The Top Five: The Anti-Heroes

They’re doing the dirty work that the good guys won’t.

Let’s face it, modern media and entertainment has given us a knack for truly appreciating the ‘good guy’, whether it be a superhero, a romantic fool, or a righteous warrior on the path of vengeance. A character being instilled with defined traits of morality, courage, justness or unwavering loyalty are usually the key indicators that a good guy is… Well, a good guy.

Typically, they’ll be cookie-cutter superheroes, like Captain America or Spider-man. Alternatively, they can come from mythology, such as the Greek legends of Achilles or Perseus. Let’s not forget the very real heroes that have existed in our world: Nelson Mandela, Martin Luther King Jr, or Mother Teresa, as examples.

However, a character type that can often outclass the typical hero in terms of sheer entertainment value or written ability is the anti-hero. These are a breed that are often found with wavering morality, willing to do the damage that a good guy won’t. They’ll be able to make sacrifices in the blink of an eye or use dirty tactics to achieve their goals.

Read on to find out about my top five anti-heroes in the video games that I’ve played… Beware of spoilers!

1. Agent 47 (The Hitman Franchise)

Infamous, deadly, surgical… In the world of gaming, Agent 47 is truly iconic. He stakes a claim to a legacy spanning almost two decades, seven games, and two movies (let’s not discuss those), and is as recognisable as any modern popular protagonist could be.

When we discuss the anti-hero, you don’t really get better than a brutal, resolute assassin that employs disguise, stealth and a never-ending arsenal of weapons to assist him in his murderous antics. Agent 47 is a world-class clone, bred for one thing: killing. Innocents? Collateral damage. Witnesses? Silenced.

However, Agent 47 does have a level of morality that shines through in various portions of the lengthy franchise. He’s aware of his inability to live a ‘regular’ life, out of fear of endangering those close to him. In Hitman Absolution, he’s charged with protecting a young clone, rescuing her from the shady conspirators he once worked for. It’s for these reasons that he definitely ranks on my list as a clear anti-hero of the ages.

2. The Punisher (The Punisher, 2004)

This is a rather tricky one to list, as The Punisher is predominately a television, movie and comic-book character. However, THQ released a game in 2004 to PlayStation 2, Xbox and PC that gave players a brutal and entertaining insight into one of Marvel’s darkest characters – The Punisher. In this third-person shooter epic, the protagonist – Frank Castle – is voiced by none other than Thomas Jane, the titular star of the 2004 movie, The Punisher. Weirdly, there’s almost no further connection between the two characters, bar the name and identity.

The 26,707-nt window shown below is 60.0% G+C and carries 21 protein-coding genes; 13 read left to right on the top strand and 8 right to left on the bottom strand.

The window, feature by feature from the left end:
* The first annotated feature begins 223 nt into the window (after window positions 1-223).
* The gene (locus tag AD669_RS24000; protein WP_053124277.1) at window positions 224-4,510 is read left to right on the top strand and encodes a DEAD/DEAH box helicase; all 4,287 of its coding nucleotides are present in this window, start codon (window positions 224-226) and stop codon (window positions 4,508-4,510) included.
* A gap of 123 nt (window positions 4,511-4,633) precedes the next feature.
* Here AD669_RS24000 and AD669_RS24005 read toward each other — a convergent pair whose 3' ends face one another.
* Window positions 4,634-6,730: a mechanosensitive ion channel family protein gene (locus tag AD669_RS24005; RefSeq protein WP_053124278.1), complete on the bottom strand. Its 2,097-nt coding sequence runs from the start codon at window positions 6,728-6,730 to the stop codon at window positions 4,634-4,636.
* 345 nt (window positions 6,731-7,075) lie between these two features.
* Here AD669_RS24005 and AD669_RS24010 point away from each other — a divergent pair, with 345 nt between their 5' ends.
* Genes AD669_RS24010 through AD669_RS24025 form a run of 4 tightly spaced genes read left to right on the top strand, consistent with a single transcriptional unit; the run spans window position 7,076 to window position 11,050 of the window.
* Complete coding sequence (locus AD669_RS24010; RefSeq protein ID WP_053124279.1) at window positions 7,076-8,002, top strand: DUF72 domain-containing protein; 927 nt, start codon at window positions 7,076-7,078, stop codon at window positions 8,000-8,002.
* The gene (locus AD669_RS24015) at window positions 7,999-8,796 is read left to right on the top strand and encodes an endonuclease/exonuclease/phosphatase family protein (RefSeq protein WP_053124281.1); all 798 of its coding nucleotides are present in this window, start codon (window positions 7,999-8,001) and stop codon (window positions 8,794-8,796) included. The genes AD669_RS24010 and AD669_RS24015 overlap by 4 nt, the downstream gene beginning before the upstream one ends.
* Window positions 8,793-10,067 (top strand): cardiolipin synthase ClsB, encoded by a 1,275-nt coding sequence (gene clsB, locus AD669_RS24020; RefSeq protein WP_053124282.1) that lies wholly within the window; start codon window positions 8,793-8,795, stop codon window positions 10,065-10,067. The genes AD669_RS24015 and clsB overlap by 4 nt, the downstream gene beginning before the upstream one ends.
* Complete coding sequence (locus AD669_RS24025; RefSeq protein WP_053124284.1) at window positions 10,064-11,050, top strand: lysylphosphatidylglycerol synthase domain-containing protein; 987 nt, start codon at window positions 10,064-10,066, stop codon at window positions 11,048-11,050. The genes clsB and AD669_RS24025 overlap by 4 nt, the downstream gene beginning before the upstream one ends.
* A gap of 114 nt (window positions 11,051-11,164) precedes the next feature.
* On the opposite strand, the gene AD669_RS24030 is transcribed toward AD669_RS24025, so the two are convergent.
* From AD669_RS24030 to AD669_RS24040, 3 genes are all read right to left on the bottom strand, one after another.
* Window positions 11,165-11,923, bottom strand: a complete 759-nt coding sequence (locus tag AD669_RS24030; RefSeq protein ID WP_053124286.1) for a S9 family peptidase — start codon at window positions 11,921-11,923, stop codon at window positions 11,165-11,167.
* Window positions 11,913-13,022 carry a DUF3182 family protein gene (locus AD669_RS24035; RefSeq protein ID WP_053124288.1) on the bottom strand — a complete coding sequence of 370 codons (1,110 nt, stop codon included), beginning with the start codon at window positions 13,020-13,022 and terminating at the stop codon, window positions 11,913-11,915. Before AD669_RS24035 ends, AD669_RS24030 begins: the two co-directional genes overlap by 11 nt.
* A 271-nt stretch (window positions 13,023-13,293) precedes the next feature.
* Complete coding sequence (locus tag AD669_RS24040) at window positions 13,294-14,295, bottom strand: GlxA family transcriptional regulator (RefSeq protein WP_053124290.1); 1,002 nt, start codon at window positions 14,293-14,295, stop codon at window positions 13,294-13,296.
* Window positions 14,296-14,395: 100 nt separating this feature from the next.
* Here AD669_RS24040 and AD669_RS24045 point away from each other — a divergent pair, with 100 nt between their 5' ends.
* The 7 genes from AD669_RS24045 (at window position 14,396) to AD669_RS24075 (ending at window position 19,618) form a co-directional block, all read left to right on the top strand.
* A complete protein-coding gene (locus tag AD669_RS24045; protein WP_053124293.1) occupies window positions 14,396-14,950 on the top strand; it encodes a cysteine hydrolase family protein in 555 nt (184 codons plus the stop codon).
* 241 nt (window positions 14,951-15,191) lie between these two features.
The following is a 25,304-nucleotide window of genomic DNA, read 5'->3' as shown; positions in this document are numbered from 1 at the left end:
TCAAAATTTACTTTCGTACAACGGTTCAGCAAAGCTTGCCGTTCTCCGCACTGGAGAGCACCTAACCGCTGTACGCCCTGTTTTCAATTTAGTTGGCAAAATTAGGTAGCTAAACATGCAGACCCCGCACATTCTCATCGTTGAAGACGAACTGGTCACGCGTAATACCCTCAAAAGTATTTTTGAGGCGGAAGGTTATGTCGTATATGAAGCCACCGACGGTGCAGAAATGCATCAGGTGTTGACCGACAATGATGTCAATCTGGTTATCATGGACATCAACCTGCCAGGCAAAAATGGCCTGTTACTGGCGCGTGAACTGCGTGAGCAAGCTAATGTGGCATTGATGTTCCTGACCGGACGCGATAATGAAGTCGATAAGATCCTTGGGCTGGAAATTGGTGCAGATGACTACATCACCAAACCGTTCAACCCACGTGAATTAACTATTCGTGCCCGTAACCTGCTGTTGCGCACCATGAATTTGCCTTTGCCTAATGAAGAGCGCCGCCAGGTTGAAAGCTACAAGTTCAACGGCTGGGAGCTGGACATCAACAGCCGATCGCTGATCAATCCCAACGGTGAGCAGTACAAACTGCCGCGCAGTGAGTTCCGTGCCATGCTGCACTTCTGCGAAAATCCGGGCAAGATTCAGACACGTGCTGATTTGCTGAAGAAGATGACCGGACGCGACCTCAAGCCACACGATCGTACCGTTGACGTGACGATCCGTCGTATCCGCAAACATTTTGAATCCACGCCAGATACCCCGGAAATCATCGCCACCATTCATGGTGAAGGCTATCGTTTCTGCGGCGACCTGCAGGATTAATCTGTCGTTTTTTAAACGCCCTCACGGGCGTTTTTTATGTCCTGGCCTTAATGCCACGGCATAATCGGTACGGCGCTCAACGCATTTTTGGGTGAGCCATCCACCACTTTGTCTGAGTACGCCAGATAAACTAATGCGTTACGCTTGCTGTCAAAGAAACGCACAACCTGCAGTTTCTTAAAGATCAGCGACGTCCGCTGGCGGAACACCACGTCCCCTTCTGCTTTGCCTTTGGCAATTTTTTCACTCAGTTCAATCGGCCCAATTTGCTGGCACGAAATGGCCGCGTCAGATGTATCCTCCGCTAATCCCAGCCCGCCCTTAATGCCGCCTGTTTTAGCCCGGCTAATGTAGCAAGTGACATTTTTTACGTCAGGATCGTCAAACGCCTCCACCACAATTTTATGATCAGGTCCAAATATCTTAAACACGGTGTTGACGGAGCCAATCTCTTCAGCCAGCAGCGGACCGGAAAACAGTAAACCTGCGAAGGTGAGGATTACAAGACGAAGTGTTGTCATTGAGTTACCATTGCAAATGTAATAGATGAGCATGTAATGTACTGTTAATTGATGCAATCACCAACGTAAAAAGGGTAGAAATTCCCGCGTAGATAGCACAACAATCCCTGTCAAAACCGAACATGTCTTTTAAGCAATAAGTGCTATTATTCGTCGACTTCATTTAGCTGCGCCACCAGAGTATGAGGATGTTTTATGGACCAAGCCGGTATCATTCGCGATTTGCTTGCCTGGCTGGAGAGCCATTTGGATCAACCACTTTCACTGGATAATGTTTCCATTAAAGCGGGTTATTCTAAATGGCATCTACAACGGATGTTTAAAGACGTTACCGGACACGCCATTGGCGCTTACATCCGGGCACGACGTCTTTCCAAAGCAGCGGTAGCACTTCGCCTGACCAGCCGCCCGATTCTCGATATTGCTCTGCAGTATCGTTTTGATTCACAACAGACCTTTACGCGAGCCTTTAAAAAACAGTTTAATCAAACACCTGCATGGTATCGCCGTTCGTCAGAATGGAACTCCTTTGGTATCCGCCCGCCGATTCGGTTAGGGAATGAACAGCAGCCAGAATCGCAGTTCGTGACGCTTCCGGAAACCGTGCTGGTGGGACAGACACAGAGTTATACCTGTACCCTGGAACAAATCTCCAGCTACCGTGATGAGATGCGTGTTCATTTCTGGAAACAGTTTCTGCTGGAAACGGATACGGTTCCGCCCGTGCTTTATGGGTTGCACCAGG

Coincidentally, this is probably one of the more violent outings for The Punisher, as the player is offered near endless torturing and murdering capabilities, with a with range of weaponry and environmental interaction to get the job done, often as brutally as possible. He’s the Punisher, after all – he’s punishing. In fact, this game was so brutal that many ratings agencies demanded THQ actually ‘downgrade’ the violence and dismemberment in the torture scenes, adding cinematic instances that would essentially mask the gruesome detail.

We all know The Punisher’s story by now – ex-military, family murdered, out to exact revenge on every bad guy in the entire world. This is true for the video game, as Frank Castle’s path leads him to do battle with a variety of typical baddies – Yakuza, Mafia, Russians, etc. This is where his morality lies – he does not kill innocents. In fact, he’ll willingly go out of his way to specifically save innocents or those close to him. This is a fact across any iteration of The Punisher, whether on-screen or in print. Does that make him worthy of a spot on this list? You bet it does.

3. Rico Rodriguez (Just Cause franchise)

Just Cause is most well known for permitting the player to unleash unbridled havoc on some of the largest open worlds in modern gaming, some stretching as far as over a thousand square kilometres in size. Since the first Just Cause title graced our PlayStation 2 consoles in 2006, we’ve become well acquainted with the protagonist of the series that is Rico Rodriguez, a death-defying gun for hire who is well versed in toppling totalitarian dictatorships.

The difference between Rico and other protagonists with a similar mission lies namely with how they achieve their goal. While typical mercenaries might use brute force or subterfuge to complete their mission, Rico uses Michael Bay-worthy explosions and destruction on a nuclear scale to decimate his foes.